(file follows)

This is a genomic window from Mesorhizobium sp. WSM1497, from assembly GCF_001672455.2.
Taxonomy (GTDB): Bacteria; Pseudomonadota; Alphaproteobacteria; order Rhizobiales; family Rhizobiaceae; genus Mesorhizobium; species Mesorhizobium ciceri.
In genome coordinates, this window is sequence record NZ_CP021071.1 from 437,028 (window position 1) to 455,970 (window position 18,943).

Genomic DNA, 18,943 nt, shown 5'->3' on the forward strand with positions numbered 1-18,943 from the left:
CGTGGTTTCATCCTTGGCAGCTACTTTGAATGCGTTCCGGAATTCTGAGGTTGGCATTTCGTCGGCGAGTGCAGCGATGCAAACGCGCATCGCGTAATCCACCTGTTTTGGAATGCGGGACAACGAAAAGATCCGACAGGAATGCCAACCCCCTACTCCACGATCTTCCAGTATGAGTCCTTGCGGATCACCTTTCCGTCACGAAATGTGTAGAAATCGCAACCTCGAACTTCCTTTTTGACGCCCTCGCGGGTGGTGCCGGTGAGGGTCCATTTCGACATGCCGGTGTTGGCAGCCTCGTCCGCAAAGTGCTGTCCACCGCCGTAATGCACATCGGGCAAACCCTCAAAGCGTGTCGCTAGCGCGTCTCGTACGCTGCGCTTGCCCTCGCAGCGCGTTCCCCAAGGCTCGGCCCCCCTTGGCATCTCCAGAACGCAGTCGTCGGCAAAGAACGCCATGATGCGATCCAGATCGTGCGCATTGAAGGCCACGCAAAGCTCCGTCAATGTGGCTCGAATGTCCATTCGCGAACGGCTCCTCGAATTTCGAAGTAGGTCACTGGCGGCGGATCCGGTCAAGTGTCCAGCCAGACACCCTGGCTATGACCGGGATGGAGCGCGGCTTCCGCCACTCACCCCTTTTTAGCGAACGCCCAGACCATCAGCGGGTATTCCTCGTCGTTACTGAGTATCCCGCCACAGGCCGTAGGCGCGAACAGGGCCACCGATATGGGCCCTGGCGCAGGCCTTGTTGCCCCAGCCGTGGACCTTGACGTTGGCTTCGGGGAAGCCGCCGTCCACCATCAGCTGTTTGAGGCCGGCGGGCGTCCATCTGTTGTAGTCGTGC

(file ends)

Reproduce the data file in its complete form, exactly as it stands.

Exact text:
This is a genomic window from Mesorhizobium sp. WSM1497, from assembly GCF_001672455.2.
Taxonomy (GTDB): Bacteria; Pseudomonadota; Alphaproteobacteria; order Rhizobiales; family Rhizobiaceae; genus Mesorhizobium; species Mesorhizobium ciceri.
In genome coordinates, this window is sequence record NZ_CP021071.1 from 437,028 (window position 1) to 455,970 (window position 18,943).

Genomic DNA, 18,943 nt, shown 5'->3' on the forward strand with positions numbered 1-18,943 from the left:
CGTGGTTTCATCCTTGGCAGCTACTTTGAATGCGTTCCGGAATTCTGAGGTTGGCATTTCGTCGGCGAGTGCAGCGATGCAAACGCGCATCGCGTAATCCACCTGTTTTGGAATGCGGGACAACGAAAAGATCCGACAGGAATGCCAACCCCCTACTCCACGATCTTCCAGTATGAGTCCTTGCGGATCACCTTTCCGTCACGAAATGTGTAGAAATCGCAACCTCGAACTTCCTTTTTGACGCCCTCGCGGGTGGTGCCGGTGAGGGTCCATTTCGACATGCCGGTGTTGGCAGCCTCGTCCGCAAAGTGCTGTCCACCGCCGTAATGCACATCGGGCAAACCCTCAAAGCGTGTCGCTAGCGCGTCTCGTACGCTGCGCTTGCCCTCGCAGCGCGTTCCCCAAGGCTCGGCCCCCCTTGGCATCTCCAGAACGCAGTCGTCGGCAAAGAACGCCATGATGCGATCCAGATCGTGCGCATTGAAGGCCACGCAAAGCTCCGTCAATGTGGCTCGAATGTCCATTCGCGAACGGCTCCTCGAATTTCGAAGTAGGTCACTGGCGGCGGATCCGGTCAAGTGTCCAGCCAGACACCCTGGCTATGACCGGGATGGAGCGCGGCTTCCGCCACTCACCCCTTTTTAGCGAACGCCCAGACCATCAGCGGGTATTCCTCGTCGTTACTGAGTATCCCGCCACAGGCCGTAGGCGCGAACAGGGCCACCGATATGGGCCCTGGCGCAGGCCTTGTTGCCCCAGCCGTGGACCTTGACGTTGGCTTCGGGGAAGCCGCCGTCCACCATCAGCTGTTTGAGGCCGGCGGGCGTCCATCTGTTGTAGTCGTGC